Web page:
Combining the tumor suppressing Rb2 gene with doses of gamma radiation speeds up the ability of tumor cells to die, according to a study by researchers at Temple Universitys College of Science and Technology.
Photo Credit: Joseph V. Labolito
Antonio Giordano, M.D., Ph.D., an internationally recognized researcher in the genetics of cancer and gene therapy, joined the faculty of Temple Universitys College of Science and Technology (CST) on March
The results of the study, "pRb2/p130 promotes radiation-induced death in glioblastoma cell line HJC12 by p73 upregulation and Bcl-2 downregulation," appear in the August 29 issue of Oncogene (Vol. 21, Issue 38).
In the study, which was started at Thomas Jefferson University and completed at Temples Sbarro Institute for Cancer Research and Molecular Medicine, the researchers found that when they treated tumor cells in which the Rb2 gene has been transplanted with gamma radiation, there was an increase of almost 50 percent in the ability of the cells to destroy themselves.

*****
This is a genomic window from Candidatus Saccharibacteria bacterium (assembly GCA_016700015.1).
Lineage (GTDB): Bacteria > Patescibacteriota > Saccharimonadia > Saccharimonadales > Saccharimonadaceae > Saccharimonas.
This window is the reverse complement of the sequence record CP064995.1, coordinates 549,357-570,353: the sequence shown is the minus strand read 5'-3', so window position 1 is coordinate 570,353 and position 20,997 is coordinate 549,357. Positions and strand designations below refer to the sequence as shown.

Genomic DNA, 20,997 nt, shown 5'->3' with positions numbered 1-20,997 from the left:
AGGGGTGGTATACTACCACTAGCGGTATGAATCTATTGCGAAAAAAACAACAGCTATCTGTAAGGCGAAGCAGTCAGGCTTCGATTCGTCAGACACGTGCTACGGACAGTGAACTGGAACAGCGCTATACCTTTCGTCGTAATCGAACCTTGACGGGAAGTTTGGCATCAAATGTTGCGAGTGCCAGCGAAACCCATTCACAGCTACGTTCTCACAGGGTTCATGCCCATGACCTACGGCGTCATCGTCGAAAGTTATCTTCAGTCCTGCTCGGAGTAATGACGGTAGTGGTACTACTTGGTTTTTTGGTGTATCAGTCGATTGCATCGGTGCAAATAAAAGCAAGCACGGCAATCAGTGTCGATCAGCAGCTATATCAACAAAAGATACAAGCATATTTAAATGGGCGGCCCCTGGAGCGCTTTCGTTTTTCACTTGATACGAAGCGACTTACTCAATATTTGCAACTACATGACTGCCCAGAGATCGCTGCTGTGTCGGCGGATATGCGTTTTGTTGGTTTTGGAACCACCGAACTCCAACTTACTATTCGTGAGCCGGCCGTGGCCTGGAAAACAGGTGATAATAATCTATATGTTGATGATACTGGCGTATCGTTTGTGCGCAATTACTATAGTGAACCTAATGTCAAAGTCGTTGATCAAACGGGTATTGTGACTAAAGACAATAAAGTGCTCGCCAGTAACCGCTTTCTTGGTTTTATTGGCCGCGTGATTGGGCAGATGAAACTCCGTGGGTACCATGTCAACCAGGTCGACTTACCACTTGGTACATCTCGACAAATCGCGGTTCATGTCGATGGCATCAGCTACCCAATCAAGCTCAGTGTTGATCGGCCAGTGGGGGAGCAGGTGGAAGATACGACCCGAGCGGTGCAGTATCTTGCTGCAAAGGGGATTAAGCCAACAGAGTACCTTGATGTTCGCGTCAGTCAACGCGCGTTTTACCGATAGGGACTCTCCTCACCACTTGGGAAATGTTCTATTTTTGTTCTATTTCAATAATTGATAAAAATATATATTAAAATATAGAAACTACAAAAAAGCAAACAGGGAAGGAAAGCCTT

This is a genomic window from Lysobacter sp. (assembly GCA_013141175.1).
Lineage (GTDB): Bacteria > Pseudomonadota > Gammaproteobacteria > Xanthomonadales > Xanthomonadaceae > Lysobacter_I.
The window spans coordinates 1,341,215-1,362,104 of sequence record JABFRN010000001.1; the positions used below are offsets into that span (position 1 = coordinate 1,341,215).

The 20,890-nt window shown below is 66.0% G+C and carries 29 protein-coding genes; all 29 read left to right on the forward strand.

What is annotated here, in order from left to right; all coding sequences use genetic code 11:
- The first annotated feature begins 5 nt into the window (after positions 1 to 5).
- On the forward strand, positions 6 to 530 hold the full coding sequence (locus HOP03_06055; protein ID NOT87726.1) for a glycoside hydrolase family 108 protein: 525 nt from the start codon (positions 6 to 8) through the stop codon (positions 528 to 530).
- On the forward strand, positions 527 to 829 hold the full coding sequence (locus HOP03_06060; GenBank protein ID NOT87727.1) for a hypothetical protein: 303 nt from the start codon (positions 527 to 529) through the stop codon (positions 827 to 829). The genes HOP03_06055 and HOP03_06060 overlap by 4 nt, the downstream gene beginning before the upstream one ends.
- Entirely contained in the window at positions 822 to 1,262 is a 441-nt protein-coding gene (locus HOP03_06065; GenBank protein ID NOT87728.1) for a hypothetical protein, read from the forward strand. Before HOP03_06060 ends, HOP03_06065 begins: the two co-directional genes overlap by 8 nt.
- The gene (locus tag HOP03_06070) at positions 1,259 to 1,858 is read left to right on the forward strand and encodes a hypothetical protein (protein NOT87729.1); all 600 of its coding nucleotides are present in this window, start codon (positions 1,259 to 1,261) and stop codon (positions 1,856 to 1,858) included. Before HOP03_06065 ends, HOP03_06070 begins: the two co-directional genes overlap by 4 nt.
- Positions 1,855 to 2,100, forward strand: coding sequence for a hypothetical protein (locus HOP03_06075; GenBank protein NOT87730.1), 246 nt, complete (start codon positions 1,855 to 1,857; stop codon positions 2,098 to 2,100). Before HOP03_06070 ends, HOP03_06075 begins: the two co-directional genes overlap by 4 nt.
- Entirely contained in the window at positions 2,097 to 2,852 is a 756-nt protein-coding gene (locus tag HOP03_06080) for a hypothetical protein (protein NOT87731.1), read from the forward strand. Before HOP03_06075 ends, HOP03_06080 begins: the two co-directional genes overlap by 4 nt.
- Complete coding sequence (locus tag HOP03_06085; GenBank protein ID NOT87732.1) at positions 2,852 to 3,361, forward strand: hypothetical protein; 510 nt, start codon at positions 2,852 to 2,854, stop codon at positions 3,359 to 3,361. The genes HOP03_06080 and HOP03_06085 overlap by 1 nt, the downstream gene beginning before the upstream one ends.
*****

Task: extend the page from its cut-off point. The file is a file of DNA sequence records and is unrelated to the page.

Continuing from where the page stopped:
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The miniaturization of the current technology of storage media is hindered by fundamental limits of quantum mechanics. A new approach consists in using so-called spin-crossover molecules as the smallest possible storage unit. Similar to normal hard drives, these special molecules can save information via their magnetic state. A research team from Kiel University has now managed to successfully place a new class of spin-crossover molecules onto a surface and to improve the molecule’s storage capacity. The storage density of conventional hard drives could therefore theoretically be increased by more than one hundred fold. The study has been published in the scientific journal Nano Letters.
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